The course is one of progressive mental and physical deterioration. Death most frequently results from cardiac or respiratory disease.
The principal ophthalmologic manifestations of MPS IH are progressive corneal clouding, retinal degeneration, optic atrophy, and vision loss. It appears that the corneal and retinal changes relate somewhat to the pattern of mucopolysacchariduria—that is, corneal changes are greater in conditions characterized by higher levels of dermatan sulfate in the urine, as in Hurler syndrome. The retinal degeneration appears to correlate with the degree of heparan sulfaturia; the retinal changes are more severe in Hunter and Sanfilippo syndromes and less in Hurler syndrome.159,160
Corneal clouding was recognized early to be an important feature of this disorder, and classic clinical descriptions of the corneal changes are found in the older literature.161–165 Clouding of the cornea is usually evident by age 2 to 3 years, often by age 1 year; in some cases it may be seen at birth.165,166 Photophobia is a common early symptom. With time there is progression from a generalized haziness or steamy appearance to a dense, milky ground-glass opacification. On slit-lamp examination one sees fine granular opacities in the corneal stroma, often increasing in density from the anterior stroma and subepithelial region to the posterior stromal layers.163,165
In 1939 Berliner provided what is probably the first significant histopathologic study of the eye in Hurler syndrome, describing the corneal changes in detail: he found large vacuolated cells under Bowman's layer, fragmentation of Bowman's layer, separation of the corneal lamellae, and deposits of granular material in the stromal spaces.163 Later studies documented these histopathologic changes and provided further evidence for mucopolysaccharide accumulation in the cornea.166–169 The epithelium may be intact or may show edema and cytoplasmic vacuolization, with accumulation of proteoglycans in and around cells. Bowman's layer usually shows thinning, lamellar splitting, or fragmentation. In the stroma there is swelling and vacuolization of keratocytes, intracellular and extracellular deposition of proteoglycans, and lamellar separation.170 Desçemet's membrane and endothelium usually are described as normal, although cytoplasmic vacuolization and metachromatic staining of the endothelium have been noted.
Progressive corneal clouding may prevent visualization of the fundus, but signs of retinal involvement and optic atrophy have been documented in Hurler syndrome. The ERG findings are abnormal, usually markedly reduced, in Hurler syndrome.171,172 Histologic findings include enlargement and vacuolization of cells of the nuclear layer of the retina, vacuolization of the ganglion cells, atrophy of the optic nerve, and thickening and infiltration of the arachnoid with foam cells.166,167,169
In addition to corneal, retinal, and optic nerve changes, there may be histopathologic evidence of mucopolysaccharide accumulation in the epithelium of the ciliary body, in the walls of the iris capillaries, in the sclera, and in the conjunctiva.166,167,169 Ultrastructural changes have been found (in uveal melanocytes and fibrocytes, ciliary epithelium, smooth muscle cells of ciliary body, pericytes, trabecular endothelium, lens epithelium, and sclerocytes.173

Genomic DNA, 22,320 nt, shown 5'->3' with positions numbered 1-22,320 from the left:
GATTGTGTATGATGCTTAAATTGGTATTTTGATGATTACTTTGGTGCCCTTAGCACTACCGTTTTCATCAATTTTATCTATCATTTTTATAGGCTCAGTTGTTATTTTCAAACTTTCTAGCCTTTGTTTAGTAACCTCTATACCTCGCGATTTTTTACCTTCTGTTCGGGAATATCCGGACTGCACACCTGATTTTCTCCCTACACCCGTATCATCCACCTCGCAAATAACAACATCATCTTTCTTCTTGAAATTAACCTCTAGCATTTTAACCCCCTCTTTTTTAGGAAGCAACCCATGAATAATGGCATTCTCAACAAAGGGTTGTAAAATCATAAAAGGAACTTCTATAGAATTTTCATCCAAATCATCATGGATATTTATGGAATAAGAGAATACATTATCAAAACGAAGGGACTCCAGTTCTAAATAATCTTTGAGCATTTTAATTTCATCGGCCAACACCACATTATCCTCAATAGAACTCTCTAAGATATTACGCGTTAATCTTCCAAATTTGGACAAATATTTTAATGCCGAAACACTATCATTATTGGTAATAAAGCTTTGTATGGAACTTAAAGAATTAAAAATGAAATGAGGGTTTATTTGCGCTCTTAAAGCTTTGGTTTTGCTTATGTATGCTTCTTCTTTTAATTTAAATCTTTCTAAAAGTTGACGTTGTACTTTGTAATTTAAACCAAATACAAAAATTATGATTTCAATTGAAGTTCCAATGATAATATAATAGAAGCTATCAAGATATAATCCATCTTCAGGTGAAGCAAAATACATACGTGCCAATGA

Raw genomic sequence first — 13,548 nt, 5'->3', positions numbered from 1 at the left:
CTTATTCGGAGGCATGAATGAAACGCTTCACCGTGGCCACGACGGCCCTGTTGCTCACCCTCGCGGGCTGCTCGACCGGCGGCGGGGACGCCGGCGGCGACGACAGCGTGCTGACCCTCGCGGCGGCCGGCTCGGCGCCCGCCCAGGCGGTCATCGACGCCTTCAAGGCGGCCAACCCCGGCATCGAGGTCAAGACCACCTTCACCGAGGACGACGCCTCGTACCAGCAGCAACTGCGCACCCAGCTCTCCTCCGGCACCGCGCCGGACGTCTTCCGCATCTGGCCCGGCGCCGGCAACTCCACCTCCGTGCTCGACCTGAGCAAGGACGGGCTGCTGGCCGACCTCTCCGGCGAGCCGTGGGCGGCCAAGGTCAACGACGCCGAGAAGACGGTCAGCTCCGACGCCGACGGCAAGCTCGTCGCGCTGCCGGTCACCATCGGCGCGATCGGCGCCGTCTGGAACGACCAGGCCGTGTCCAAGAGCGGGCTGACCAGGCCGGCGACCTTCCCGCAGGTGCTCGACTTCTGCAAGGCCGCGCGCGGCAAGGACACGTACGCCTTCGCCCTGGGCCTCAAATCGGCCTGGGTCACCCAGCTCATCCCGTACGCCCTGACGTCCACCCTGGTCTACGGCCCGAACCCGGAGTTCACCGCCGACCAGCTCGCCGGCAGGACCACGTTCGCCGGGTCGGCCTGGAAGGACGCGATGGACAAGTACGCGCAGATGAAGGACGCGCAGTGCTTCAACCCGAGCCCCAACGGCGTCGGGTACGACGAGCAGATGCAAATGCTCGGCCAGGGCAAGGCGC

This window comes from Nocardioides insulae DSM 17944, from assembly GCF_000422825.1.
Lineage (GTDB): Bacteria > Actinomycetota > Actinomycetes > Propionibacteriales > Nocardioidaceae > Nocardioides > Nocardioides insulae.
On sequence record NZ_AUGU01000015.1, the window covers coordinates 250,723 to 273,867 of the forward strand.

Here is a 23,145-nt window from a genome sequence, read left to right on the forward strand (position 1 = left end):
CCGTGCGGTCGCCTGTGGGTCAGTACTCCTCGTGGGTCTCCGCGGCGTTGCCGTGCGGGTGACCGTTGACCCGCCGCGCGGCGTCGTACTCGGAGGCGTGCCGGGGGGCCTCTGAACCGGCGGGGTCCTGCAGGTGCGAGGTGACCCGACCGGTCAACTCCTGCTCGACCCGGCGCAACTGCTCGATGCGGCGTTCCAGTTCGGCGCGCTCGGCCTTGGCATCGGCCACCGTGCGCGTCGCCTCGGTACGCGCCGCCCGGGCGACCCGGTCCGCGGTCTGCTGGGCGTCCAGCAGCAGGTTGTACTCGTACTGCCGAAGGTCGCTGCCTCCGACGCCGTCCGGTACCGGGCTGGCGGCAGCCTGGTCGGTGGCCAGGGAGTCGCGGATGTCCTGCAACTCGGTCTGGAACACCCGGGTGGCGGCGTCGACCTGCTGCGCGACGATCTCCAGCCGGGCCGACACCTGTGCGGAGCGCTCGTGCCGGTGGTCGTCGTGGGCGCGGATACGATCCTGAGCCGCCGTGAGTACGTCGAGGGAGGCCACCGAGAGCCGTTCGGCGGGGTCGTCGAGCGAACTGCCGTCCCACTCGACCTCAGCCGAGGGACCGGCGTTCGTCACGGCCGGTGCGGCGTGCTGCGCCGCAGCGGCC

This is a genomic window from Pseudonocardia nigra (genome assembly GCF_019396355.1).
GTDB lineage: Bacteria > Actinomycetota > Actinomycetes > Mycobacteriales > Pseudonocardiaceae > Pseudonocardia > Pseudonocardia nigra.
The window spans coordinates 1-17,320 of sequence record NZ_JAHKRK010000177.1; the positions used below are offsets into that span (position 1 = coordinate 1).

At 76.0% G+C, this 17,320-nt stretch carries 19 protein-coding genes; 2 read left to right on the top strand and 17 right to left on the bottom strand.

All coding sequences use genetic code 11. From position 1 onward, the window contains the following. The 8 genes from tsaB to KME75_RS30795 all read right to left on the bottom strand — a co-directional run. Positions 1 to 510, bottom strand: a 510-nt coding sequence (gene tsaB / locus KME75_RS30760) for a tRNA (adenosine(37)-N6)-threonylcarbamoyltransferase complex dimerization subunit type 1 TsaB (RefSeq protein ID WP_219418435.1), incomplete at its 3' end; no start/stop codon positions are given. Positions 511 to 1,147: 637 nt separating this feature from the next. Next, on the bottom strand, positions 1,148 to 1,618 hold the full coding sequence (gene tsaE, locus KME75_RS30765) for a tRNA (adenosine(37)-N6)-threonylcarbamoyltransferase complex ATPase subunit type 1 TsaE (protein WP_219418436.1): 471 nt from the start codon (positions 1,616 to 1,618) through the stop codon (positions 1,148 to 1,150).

Megalocornea has been described in many cases; in most cases intraocular pressure has been normal, although glaucoma has occasionally been documented.162–166
Progressive impairment of vision is usual, secondary to corneal clouding, retinal degeneration, and optic atrophy, singly or in combination; glaucoma, the effects of cerebral mucopolysaccharide accumulation, and the development of hydrocephalus may also contribute. In view of the extensive systemic and neurologic abnormalities in MPS IH, the poor prognosis for life, and the probability of concurrent retinal degeneration and optic atrophy, corneal transplant in an effort to improve vision is not recommended. Cases in which keratoplasty has been successful may not have represented the more severe Hurler syndrome variant of MPS I.174,175
MPS IS: SCHEIE SYNDROME. MPS IS was first described by Scheie and colleagues in their classic study of ten patients reported in 1962.168 The predominant manifestations are corneal clouding, joint stiffness, clawhand deformity, carpal tunnel syndrome, and aortic valve disease, principally aortic stenosis and regurgitation. The facial features are coarse and the mouth is broad. Other somatic and visceral changes characteristic of mucopolysaccharidosis tend to be minimal. Stature is normal, and the patients do not develop the distorted habitus characteristically seen in Hurler syndrome. Intellect is normal or nearly normal, although psychiatric disturbances have been reported. There may be hearing impairment. The life span is relatively normal. Histopathologic changes are similar to those of the prototype MPS IH. In MPS IS, however, the cortical neurons appear normal.
Corneal clouding is a prominent manifestation of the Scheie syndrome (Fig. 10).168 Developing early in life, sometimes present at birth, the corneal clouding tends to worsen with age and may ultimately interfere with vision. The corneal involvement is diffuse but tends to be densest peripherally. Clinically, the hazy cornea may appear enlarged, edematous, and thickened, initially raising suspicion of glaucoma, particularly when telltale somatic signs of mucopolysaccharidosis are minimal. The pathologic corneal changes are similar to those in Hurler syndrome.168,176 Corneal transplants have been tried but with little success. In most cases reported, the ocular pressure has been normal or in the upper range of normal, but in some cases glaucoma has been documented.177,178